CAMBRIDGE, Mass. -- The Ivy League championship has been a goal for the 13th-ranked Harvard Crimson all season long, and they had a chance to finish the job outright on Friday night.
However, No. 16 Cornell entered with other plans and skated to a 2-2 tie with the Crimson, taking at least a point out of Cambridge for the sixth consecutive time.
The Crimson did clinch at least a share of its first Ivy title in ten years with the result, but head coach Ted Donato's bunch was disappointed it could not finish the job while controlling its own destiny.
"I think, obviously, we would have liked to get the win. That was the objective," Donato said, after his team's record moved to 14-8-4 on the season and 10-5-4 in ECAC play. "I thought the guys played hard. I thought in the first period we had some chances maybe to get out in front, and their goalie made some huge saves."
The Big Red has now lost just four of its last 17 meetings with the Crimson. The teams also played to a stalemate last season in Cambridge, a 3-3 game on Feb. 14, 2015.
Gillam faced the brunt of the work in the first period, making 14 saves to keep the Crimson close.
Harvard ended up taking a 1-0 lead, drawing first blood just 8:32 into the contest. Junior Sean Malone scored his second goal in as many games, lifting a loose puck that took an errant bounce off referee Cameron Lynch past Gillam.
The officials had a unique impact on the game. In addition to the puck that bounced off Lynch directly leading to the goal, several scrambles in front of the nets kept on moving without whistles.
"A wild game. What can you say? Just a wild game from the goals that were scored, calls that were made, but I thought the two teams played really hard," Cornell head coach Mike Schafer said. "It's tough to get points these days, so it was good to come on the road and scrape one out tonight."
Nobody was getting in the way of the puck on Cornell's tying goal as senior captain Teemu Tiitinen took rookie defenseman Alec McCrea's headman feed through the middle of the ice for a clean breakaway 5:05 into the second frame.
Tiitinen moved through the slot untouched and placed an accurate wrister low to Harvard sophomore Merrick Madsen's blocker side. Madsen's biggest tests of the night came in the latter half of the game as he made 22 of his 31 saves after the first period.
The Big Red saw the game tip its way in the third period, holding a decided 13-9 shots on goal advantage. However, it was the Crimson that found the back of the net first in the frame as sophomore Seb Lloyd scored his third goal of the season at the 7:56 mark.
Lloyd was the beneficiary of another fortunate bounce as the he was the last Crimson player to touch the puck in the middle of a mad scramble in Gillam's crease. The puck caromed off a pair of Cornell players and then off Moy before finding daylight.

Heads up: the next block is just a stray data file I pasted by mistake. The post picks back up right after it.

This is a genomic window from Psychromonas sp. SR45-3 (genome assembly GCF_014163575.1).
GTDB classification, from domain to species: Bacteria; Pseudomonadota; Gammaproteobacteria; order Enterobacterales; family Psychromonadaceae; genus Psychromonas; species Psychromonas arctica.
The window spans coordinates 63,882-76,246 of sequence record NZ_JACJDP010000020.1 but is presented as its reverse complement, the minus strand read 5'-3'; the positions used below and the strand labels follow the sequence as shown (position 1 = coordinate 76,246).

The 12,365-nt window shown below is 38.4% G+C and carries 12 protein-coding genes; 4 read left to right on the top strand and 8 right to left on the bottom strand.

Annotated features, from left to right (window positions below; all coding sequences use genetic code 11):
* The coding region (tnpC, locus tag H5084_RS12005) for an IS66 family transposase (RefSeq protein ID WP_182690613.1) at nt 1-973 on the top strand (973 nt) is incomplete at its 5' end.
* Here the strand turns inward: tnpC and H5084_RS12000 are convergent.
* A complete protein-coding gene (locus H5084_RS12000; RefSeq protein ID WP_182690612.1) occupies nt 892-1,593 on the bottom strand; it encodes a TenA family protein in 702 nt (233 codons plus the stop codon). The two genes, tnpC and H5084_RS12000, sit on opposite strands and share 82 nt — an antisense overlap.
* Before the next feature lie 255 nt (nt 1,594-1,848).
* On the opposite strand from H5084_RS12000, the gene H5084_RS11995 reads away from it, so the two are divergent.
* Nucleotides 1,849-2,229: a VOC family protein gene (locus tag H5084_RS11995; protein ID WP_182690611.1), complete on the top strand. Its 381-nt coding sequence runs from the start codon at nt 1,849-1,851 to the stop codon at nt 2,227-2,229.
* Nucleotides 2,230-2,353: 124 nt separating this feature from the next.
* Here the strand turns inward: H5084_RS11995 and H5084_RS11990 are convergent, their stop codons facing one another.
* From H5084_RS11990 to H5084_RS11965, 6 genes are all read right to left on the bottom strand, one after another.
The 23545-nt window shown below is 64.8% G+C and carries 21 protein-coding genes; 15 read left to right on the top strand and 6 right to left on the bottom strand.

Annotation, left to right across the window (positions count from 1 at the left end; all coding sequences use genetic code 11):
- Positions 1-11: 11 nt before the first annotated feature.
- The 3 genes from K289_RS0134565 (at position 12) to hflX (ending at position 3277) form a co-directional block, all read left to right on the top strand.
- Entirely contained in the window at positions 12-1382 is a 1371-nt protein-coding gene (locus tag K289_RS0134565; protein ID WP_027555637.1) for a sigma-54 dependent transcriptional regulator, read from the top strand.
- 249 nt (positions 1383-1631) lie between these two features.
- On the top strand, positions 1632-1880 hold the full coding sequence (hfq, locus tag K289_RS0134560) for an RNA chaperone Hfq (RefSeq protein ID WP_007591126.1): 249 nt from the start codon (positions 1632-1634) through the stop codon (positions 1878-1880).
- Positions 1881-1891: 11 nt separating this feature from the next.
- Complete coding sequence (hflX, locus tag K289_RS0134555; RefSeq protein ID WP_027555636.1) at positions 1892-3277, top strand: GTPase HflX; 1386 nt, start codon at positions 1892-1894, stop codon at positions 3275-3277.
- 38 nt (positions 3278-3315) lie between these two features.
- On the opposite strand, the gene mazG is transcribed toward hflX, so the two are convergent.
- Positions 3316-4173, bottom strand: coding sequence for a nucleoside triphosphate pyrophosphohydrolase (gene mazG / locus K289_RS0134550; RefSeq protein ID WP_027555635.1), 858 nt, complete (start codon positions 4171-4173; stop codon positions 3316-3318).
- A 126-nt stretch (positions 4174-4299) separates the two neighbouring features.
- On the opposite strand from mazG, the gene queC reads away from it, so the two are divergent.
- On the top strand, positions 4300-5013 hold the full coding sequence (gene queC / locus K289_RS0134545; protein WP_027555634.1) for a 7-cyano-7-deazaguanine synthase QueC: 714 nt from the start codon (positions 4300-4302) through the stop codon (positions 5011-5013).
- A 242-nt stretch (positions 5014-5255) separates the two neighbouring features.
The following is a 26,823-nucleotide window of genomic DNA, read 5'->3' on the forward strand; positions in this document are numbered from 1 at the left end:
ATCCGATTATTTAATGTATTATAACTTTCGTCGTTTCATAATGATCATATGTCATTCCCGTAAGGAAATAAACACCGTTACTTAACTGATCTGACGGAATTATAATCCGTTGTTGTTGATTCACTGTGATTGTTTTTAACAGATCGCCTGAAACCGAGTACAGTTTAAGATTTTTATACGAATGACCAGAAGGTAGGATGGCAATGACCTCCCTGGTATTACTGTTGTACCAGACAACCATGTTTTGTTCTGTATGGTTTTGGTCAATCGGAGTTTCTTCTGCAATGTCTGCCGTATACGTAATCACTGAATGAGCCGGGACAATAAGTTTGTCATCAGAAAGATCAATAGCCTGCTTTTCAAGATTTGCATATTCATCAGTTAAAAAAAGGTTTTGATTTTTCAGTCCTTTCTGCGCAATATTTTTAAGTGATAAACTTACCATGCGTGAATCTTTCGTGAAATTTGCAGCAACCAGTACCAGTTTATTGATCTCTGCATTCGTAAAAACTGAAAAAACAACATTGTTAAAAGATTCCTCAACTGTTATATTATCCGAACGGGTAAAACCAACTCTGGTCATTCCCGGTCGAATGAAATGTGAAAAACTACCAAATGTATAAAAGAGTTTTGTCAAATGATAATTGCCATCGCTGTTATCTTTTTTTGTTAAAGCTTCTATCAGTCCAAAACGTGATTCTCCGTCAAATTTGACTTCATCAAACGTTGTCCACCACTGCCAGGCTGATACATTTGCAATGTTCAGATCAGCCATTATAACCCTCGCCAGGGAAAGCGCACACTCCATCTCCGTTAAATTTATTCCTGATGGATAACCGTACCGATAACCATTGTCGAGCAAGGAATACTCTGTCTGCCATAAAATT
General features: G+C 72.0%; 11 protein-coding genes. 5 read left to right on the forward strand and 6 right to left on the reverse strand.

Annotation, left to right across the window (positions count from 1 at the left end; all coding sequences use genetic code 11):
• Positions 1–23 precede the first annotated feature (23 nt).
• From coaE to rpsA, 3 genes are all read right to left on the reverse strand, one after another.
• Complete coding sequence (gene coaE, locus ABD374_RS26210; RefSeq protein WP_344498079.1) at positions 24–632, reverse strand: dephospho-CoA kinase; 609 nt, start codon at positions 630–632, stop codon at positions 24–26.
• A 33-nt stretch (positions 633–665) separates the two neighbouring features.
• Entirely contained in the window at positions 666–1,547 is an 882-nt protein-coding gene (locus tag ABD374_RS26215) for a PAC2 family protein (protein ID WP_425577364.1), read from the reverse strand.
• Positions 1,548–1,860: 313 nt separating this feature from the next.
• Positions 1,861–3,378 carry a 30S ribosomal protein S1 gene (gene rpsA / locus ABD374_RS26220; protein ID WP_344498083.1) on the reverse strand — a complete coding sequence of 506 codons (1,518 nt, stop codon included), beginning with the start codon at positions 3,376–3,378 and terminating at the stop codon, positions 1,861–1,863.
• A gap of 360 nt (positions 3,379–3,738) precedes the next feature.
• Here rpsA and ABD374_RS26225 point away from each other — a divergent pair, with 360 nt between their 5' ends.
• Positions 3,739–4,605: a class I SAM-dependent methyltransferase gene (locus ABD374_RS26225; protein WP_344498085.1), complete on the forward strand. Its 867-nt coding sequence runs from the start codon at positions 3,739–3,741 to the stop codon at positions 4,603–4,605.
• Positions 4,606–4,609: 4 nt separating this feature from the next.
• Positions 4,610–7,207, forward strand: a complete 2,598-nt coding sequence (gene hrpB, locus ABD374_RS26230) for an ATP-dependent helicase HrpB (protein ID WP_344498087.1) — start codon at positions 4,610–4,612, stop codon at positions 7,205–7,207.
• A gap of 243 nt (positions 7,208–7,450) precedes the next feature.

"I thought that line played really well," said Crimson senior co-captain Kyle Criscuolo. "He was flying early, got the first goal for us. He battled and had his wheels tonight too. He should be good to go, but he had a good night."
The visitors were quick to respond, and found offense from an unlikely source at the 9:19 mark.
Sophomore Dan Wedman's first collegiate goal came in a big spot, ultimately lifting Cornell to its sixth tie of the season. Freshman Anthony Angello won an offensive zone faceoff clean and the defenseman, playing in his 54th career game, found the back of the net with a high shot that changed directions on its way through from the center point.
There were chances for Cornell to take the lead from there on out, but Madsen was equal to every test. One of the best opportunities in the final frame came off the stick of Bellingham, Mass., native Beau Starrett just more than a minute after the visitors tied the game.
Madsen handled Starrett's initial try from a sharp angle at the side of the cage, before he wound around the net and placed another Grade-A chance on net.
"That's why I say it was a wild game, from the calls and things, and the goaltenders made unbelievable saves," Schafer said. "The type of saves those guys made to keep it a 2-2 game were phenomenal."
Donato expressed that he felt his team lost a bit of its track as the game went along, allowing Cornell to extend the game into its 12th overtime period of the season, tying a program record.
"They're very disciplined and strong on the puck," Donato said of Cornell. "When we were able to get the game going fast, I thought it was to our advantage. And when they were able to hold onto pucks and trap us in our own zone, some of their size and strength played to their advantage."